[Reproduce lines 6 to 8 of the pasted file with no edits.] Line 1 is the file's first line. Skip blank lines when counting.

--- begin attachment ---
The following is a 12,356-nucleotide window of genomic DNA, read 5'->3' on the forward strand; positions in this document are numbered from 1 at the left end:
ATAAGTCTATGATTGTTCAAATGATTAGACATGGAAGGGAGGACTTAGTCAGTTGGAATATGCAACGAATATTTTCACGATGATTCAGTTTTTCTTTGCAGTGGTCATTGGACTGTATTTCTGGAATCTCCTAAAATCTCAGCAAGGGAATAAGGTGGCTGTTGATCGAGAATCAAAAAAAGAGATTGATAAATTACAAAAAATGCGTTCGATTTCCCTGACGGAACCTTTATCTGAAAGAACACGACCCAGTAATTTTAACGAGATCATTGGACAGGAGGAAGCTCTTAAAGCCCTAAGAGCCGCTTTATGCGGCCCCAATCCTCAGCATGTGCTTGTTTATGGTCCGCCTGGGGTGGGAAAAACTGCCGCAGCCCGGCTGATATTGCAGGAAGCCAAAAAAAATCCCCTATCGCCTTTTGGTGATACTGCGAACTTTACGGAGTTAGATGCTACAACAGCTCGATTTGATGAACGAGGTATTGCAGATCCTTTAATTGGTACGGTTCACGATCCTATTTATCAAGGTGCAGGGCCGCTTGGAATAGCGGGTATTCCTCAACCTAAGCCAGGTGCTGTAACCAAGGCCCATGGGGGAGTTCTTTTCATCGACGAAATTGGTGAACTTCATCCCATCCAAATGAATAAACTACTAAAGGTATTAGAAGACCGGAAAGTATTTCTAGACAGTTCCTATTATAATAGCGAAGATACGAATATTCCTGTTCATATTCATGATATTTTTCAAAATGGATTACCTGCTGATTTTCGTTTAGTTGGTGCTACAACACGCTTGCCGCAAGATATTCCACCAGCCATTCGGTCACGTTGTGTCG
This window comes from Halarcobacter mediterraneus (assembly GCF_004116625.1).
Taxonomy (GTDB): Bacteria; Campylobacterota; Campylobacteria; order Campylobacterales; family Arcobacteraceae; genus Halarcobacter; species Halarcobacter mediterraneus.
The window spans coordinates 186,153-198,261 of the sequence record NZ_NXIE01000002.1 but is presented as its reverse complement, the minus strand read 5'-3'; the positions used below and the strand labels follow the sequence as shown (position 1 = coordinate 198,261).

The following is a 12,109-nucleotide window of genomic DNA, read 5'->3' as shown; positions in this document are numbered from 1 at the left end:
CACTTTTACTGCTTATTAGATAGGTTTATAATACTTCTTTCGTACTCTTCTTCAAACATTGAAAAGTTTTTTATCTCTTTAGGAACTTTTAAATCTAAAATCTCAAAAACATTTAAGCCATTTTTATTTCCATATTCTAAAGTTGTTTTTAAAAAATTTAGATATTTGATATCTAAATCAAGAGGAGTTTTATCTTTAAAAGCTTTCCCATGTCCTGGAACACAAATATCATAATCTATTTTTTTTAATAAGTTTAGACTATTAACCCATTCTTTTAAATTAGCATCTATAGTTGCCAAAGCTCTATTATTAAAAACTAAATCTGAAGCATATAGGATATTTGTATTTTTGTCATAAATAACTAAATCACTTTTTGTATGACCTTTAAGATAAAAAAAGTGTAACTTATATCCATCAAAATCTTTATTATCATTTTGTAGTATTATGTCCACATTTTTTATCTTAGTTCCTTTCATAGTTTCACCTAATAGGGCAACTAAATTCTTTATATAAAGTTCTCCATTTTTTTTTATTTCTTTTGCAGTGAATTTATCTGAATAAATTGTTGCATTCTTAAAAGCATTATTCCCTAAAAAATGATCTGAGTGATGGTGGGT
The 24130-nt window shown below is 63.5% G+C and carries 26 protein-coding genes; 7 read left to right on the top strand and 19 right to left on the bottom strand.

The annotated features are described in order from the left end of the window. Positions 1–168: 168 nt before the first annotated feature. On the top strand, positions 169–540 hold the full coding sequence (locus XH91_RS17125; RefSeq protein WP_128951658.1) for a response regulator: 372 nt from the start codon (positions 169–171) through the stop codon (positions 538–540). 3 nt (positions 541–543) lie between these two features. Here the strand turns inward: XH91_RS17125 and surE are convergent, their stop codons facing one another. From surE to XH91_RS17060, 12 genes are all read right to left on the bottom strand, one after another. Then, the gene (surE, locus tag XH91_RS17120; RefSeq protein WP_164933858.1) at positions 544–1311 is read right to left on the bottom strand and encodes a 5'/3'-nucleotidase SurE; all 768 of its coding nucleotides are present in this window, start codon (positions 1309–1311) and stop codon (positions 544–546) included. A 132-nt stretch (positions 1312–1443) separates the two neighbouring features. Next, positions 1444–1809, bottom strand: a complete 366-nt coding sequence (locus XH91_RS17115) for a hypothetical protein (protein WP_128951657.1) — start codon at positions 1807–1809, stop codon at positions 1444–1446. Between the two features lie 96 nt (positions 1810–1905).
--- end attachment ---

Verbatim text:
The following is a 12,109-nucleotide window of genomic DNA, read 5'->3' as shown; positions in this document are numbered from 1 at the left end:
CACTTTTACTGCTTATTAGATAGGTTTATAATACTTCTTTCGTACTCTTCTTCAAACATTGAAAAGTTTTTTATCTCTTTAGGAACTTTTAAATCTAAAATCTCAAAAACATTTAAGCCATTTTTATTTCCATATTCTAAAGTTGTTTTTAAAAAATTTAGATATTTGATATCTAAATCAAGAGGAGTTTTATCTTTAAAAGCTTTCCCATGTCCTGGAACACAAATATCATAATCTATTTTTTTTAATAAGTTTAGACTATTAACCCATTCTTTTAAATTAGCATCTATAGTTGCCAAAGCTCTATTATTAAAAACTAAATCTGAAGCATATAGGATATTTGTATTTTTGTCATAAATAACTAAATCACTTTTTGTATGACCTTTAAGATAAAAAAAGTGTAACTTATATCCATCAAAATCTTTATTATCATTTTGTAGTATTATGTCCACATTTTTTATCTTAGTTCCTTTCATAGTTTCACCTAATAGGGCAACTAAATTCTTTATATAAAGTTCTCCATTTTTTTTTATTTCTTTTGCAGTGAATTTATCTGAATAAATTGTTGCATTCTTAAAAGCATTATTCCCTAAAAAATGATCTGAGTGATGGTGGGT
The 24130-nt window shown below is 63.5% G+C and carries 26 protein-coding genes; 7 read left to right on the top strand and 19 right to left on the bottom strand.